Nether’s Follower Framework has too many features to list, but what you need to know is this: You can have multiple followers, you can configure just about anything about them, and you’ll have a lot more flexibility with controlling your followers. You can also import followers added by mods to be able to use NFF’s features on them.

Important!

Do NOT import standalone followers (Inigo, Lucien, etc.) into Nether's Follower Framework. It will 100% break them. The notable exceptions to this are Auri and any of the Interesting NPCs followers.

Bug Reporting, Github, and You

While we have tried out best to eliminate as many bugs and inconsistencies as possible, it is unfortunately a near certainty that at some point you will come across something that could be considered a bug. Whether it’s duplicate objects overlapping, an imbalanced crafting recipe, or something else entirely, it’s important that you report bugs you find on the Living Skyrim 3 Github so that it can be fixed for everyone.

To report a bug, follow these steps:

  1. Login to Github or create an account as necessary.

  2. Open this link: Click Here!

  3. Click the green button that says “Get Started” in the line next to “Bug Report”.

  4. Input a title and fill out the form in the large text box. If you need to attach a screenshot, it can be dragged from your computer to the Github post to insert it.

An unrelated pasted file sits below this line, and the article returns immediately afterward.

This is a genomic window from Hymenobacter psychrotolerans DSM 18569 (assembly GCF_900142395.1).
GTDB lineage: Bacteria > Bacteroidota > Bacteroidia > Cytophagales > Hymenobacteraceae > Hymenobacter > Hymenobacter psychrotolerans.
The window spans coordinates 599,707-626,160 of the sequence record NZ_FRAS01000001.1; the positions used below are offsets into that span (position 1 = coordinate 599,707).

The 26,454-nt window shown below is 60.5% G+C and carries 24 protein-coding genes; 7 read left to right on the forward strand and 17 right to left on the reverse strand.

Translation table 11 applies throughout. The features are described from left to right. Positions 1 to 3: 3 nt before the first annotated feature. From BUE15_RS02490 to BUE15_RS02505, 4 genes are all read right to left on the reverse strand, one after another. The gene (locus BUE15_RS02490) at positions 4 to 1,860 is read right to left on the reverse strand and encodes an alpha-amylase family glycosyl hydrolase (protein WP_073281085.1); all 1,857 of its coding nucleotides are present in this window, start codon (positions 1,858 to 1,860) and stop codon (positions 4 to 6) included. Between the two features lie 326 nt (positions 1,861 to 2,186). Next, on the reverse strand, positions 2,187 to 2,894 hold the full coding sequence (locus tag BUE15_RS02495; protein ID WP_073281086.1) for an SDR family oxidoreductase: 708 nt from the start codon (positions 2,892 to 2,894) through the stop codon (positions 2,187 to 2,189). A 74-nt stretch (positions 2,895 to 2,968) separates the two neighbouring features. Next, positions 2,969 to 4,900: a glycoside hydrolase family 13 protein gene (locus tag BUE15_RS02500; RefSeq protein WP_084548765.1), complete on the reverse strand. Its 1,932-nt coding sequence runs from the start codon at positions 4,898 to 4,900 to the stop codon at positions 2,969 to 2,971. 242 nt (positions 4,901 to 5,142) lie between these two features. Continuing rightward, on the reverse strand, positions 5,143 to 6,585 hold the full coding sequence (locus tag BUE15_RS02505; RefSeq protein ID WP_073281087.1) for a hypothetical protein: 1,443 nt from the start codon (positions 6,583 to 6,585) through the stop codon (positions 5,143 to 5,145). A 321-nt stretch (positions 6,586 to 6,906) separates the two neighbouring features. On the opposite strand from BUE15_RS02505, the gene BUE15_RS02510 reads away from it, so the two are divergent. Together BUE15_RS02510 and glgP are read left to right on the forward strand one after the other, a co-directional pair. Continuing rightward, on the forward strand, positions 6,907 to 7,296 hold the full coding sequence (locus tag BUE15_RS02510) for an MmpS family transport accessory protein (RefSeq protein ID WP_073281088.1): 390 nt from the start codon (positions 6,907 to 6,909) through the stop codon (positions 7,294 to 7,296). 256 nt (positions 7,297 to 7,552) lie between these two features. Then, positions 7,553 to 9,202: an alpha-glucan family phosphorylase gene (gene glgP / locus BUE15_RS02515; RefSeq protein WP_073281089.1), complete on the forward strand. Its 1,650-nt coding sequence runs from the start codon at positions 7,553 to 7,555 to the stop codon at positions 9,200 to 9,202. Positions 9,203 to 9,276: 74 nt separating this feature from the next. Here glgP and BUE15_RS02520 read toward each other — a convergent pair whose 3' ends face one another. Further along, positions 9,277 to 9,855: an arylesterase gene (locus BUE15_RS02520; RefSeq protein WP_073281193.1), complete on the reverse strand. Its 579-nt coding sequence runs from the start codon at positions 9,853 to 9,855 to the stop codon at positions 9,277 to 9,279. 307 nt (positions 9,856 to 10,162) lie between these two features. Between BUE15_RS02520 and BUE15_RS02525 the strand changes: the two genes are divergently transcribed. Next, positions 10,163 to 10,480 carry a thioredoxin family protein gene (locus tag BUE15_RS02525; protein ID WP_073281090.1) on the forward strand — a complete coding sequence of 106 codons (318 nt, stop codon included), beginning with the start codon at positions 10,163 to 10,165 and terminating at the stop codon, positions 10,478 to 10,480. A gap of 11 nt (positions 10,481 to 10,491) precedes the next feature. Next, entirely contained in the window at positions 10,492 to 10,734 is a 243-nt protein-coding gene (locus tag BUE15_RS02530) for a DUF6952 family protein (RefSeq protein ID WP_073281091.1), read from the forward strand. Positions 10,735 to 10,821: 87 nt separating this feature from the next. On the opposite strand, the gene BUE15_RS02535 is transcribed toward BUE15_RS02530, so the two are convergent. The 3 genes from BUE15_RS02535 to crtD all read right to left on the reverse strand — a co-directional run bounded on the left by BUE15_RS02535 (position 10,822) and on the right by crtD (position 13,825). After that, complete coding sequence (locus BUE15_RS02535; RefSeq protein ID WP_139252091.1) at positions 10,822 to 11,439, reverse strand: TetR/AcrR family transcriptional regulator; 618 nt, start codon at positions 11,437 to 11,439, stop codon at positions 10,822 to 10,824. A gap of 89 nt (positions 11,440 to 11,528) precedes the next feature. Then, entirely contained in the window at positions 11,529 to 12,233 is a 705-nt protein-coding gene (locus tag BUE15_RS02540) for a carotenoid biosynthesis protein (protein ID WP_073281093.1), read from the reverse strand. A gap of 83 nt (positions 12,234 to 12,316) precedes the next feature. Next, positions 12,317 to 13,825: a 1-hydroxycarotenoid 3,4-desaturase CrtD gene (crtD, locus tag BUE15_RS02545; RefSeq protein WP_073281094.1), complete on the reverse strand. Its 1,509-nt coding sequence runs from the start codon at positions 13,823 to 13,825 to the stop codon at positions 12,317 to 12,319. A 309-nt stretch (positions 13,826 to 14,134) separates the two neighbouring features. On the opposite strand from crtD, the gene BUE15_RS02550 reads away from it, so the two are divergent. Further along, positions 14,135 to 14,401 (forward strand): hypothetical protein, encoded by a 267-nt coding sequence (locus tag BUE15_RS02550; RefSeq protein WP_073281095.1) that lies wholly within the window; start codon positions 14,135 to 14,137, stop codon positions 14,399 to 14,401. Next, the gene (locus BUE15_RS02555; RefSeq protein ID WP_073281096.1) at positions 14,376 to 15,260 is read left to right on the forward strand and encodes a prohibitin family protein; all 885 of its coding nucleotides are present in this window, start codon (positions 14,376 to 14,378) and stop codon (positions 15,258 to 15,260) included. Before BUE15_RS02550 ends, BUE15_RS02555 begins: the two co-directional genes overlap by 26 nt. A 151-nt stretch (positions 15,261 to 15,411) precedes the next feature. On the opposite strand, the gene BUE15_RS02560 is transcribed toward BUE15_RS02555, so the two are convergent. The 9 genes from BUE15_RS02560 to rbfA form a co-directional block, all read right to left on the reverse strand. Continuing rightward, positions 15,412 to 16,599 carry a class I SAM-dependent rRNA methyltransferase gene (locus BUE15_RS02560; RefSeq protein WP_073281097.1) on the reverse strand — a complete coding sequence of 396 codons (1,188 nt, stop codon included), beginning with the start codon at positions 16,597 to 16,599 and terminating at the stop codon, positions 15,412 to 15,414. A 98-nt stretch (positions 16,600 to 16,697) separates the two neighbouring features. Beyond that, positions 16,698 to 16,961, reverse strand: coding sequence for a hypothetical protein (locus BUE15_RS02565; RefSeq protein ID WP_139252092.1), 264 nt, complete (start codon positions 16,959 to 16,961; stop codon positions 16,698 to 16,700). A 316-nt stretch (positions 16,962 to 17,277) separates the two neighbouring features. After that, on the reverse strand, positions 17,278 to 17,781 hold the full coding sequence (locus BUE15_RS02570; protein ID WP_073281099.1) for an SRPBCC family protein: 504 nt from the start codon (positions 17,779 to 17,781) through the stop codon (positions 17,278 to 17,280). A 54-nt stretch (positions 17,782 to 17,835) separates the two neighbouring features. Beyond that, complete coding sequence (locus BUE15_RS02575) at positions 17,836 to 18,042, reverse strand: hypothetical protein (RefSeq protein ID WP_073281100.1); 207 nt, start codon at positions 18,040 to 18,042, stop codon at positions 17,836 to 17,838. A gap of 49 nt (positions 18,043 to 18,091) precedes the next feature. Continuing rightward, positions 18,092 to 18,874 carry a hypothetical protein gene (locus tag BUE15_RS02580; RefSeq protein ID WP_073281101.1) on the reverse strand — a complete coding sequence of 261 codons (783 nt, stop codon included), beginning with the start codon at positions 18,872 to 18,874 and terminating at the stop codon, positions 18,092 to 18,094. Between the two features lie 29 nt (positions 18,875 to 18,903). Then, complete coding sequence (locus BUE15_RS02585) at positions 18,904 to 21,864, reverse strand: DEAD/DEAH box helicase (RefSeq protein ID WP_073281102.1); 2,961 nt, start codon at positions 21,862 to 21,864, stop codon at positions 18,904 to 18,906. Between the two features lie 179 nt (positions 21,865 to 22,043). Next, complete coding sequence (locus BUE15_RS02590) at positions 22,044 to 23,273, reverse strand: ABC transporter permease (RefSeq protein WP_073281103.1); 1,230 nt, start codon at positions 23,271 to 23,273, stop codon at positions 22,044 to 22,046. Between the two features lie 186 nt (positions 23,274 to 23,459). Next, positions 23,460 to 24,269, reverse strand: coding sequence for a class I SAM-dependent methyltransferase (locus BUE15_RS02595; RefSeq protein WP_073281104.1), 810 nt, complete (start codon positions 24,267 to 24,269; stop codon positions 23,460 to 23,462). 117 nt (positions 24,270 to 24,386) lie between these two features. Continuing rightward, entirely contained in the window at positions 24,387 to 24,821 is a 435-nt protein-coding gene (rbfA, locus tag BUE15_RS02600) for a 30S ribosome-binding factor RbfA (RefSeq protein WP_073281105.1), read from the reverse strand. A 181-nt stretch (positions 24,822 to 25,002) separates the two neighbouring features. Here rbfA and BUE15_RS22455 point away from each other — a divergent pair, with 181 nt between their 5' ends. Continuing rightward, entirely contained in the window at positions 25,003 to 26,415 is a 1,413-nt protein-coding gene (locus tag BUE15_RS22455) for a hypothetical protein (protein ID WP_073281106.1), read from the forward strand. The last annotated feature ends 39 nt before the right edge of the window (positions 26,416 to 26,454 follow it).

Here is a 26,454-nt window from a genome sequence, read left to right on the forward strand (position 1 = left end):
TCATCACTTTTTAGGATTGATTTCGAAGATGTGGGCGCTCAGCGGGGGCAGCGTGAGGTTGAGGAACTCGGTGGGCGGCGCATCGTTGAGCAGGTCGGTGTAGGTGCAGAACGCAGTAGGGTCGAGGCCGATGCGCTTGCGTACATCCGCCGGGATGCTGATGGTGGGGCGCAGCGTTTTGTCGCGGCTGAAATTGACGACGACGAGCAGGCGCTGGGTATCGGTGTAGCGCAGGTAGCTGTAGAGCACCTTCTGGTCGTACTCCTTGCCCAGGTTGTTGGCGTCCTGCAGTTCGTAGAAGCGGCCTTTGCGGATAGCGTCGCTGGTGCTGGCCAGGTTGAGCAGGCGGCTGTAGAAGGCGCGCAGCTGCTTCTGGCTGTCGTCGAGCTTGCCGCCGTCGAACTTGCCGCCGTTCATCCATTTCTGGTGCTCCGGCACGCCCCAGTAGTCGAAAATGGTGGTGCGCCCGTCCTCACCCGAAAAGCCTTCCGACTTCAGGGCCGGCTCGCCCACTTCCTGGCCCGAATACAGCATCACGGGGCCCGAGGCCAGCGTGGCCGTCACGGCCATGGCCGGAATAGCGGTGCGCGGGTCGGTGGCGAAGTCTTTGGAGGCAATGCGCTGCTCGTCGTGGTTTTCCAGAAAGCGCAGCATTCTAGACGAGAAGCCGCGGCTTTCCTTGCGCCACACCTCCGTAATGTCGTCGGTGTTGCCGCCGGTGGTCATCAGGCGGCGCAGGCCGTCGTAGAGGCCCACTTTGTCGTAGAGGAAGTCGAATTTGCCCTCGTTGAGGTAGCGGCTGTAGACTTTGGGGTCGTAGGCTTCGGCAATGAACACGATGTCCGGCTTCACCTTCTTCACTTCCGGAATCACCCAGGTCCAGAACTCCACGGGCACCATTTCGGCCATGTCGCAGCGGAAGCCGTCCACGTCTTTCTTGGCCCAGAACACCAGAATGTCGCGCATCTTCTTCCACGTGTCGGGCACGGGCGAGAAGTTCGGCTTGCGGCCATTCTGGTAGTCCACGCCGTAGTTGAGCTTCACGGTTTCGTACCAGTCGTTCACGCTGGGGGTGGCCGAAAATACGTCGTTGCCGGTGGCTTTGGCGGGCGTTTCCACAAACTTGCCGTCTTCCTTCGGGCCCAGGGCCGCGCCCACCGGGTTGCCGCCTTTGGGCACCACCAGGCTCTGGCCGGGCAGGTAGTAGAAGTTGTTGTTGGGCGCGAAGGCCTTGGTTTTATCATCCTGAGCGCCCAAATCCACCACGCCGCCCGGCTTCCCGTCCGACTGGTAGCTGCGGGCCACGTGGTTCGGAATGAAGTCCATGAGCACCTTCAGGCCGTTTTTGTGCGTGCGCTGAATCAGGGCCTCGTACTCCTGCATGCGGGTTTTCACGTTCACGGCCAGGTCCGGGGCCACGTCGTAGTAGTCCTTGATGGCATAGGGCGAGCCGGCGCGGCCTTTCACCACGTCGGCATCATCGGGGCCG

5. When you have filled out the form completely, click the green “Submit new issue” button.

After that, you’ve filed your bug report and the LS dev team will take a look at it as soon as possible.

Important!

Don't forget to check back on your report periodically just in case we request more information from you.

Common Issues

Wabbajack Issues

“A mod failed to download.”

The short answer: wait for an update to the list. The long answer is you can try to install the missing mods manually if the files are still available on the Nexus, but again, do not ask for anyone to share old files. I work a full-time job in addition to several other personal projects, of which Living Skyrim is just one. If installs are failing, I will try to update as quickly as possible but sometimes it may be a couple of days before I can get to it.